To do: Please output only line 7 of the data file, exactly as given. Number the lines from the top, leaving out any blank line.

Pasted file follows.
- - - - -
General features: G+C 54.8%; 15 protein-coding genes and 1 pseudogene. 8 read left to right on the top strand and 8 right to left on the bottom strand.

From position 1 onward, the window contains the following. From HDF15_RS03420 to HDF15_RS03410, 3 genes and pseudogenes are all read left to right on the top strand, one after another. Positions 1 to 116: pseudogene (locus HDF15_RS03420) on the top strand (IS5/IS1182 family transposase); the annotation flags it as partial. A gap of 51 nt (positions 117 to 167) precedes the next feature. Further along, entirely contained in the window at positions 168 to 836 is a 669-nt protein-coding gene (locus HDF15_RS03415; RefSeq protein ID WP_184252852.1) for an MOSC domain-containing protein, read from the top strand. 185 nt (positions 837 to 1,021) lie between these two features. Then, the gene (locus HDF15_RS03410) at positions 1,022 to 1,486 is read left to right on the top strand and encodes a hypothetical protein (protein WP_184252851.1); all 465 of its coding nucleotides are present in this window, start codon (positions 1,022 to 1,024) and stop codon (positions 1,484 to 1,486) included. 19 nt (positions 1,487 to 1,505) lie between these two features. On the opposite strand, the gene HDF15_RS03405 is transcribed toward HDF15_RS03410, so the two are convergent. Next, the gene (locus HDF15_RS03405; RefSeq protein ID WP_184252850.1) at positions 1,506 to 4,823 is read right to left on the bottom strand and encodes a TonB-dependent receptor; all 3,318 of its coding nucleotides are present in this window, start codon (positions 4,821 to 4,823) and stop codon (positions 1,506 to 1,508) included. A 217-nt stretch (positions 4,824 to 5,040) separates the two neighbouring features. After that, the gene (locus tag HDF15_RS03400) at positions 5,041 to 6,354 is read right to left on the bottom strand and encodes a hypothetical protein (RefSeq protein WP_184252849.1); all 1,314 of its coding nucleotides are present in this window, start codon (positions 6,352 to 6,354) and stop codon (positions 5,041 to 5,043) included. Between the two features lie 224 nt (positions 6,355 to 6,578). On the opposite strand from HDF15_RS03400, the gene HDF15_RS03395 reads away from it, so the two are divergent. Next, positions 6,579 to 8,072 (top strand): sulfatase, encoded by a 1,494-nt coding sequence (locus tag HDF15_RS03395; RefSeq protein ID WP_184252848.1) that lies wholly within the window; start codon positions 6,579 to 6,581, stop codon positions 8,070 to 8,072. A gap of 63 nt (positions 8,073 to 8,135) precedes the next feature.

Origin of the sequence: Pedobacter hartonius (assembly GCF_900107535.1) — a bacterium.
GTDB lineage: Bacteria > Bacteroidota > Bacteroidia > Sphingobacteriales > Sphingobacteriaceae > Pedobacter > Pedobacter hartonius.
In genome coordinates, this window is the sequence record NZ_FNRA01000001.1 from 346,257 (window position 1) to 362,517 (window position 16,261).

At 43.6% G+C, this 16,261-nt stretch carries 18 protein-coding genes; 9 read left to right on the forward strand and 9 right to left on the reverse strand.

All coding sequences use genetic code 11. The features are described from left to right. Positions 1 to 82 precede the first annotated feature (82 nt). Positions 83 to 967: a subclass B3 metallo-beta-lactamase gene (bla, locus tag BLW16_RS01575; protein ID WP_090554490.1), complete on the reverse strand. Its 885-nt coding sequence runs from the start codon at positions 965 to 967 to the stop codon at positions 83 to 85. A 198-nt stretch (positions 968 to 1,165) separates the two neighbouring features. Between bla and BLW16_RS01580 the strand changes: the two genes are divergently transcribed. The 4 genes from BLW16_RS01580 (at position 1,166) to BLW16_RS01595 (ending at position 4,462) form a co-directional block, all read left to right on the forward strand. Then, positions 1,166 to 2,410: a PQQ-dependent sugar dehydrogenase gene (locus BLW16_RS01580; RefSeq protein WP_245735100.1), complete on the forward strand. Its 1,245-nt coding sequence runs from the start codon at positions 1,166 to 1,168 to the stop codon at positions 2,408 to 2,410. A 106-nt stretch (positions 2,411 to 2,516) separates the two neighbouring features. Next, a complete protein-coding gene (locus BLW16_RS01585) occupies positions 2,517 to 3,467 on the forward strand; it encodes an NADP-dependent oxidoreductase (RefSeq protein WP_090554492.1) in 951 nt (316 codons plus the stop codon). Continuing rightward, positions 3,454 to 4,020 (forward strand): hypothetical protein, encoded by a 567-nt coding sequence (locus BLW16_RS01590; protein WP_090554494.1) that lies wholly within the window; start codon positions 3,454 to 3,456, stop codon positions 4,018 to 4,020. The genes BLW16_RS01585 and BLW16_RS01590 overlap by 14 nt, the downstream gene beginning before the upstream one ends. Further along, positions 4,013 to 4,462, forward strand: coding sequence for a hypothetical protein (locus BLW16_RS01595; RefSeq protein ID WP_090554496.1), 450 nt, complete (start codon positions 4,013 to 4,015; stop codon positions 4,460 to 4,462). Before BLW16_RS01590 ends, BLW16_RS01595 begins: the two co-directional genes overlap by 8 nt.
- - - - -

All coding sequences use genetic code 11. The features are described from left to right. Positions 1 to 82 precede the first annotated feature (82 nt). Positions 83 to 967: a subclass B3 metallo-beta-lactamase gene (bla, locus tag BLW16_RS01575; protein ID WP_090554490.1), complete on the reverse strand. Its 885-nt coding sequence runs from the start codon at positions 965 to 967 to the stop codon at positions 83 to 85. A 198-nt stretch (positions 968 to 1,165) separates the two neighbouring features. Between bla and BLW16_RS01580 the strand changes: the two genes are divergently transcribed. The 4 genes from BLW16_RS01580 (at position 1,166) to BLW16_RS01595 (ending at position 4,462) form a co-directional block, all read left to right on the forward strand. Then, positions 1,166 to 2,410: a PQQ-dependent sugar dehydrogenase gene (locus BLW16_RS01580; RefSeq protein WP_245735100.1), complete on the forward strand. Its 1,245-nt coding sequence runs from the start codon at positions 1,166 to 1,168 to the stop codon at positions 2,408 to 2,410. A 106-nt stretch (positions 2,411 to 2,516) separates the two neighbouring features. Next, a complete protein-coding gene (locus BLW16_RS01585) occupies positions 2,517 to 3,467 on the forward strand; it encodes an NADP-dependent oxidoreductase (RefSeq protein WP_090554492.1) in 951 nt (316 codons plus the stop codon). Continuing rightward, positions 3,454 to 4,020 (forward strand): hypothetical protein, encoded by a 567-nt coding sequence (locus BLW16_RS01590; protein WP_090554494.1) that lies wholly within the window; start codon positions 3,454 to 3,456, stop codon positions 4,018 to 4,020. The genes BLW16_RS01585 and BLW16_RS01590 overlap by 14 nt, the downstream gene beginning before the upstream one ends. Further along, positions 4,013 to 4,462, forward strand: coding sequence for a hypothetical protein (locus BLW16_RS01595; RefSeq protein ID WP_090554496.1), 450 nt, complete (start codon positions 4,013 to 4,015; stop codon positions 4,460 to 4,462). Before BLW16_RS01590 ends, BLW16_RS01595 begins: the two co-directional genes overlap by 8 nt.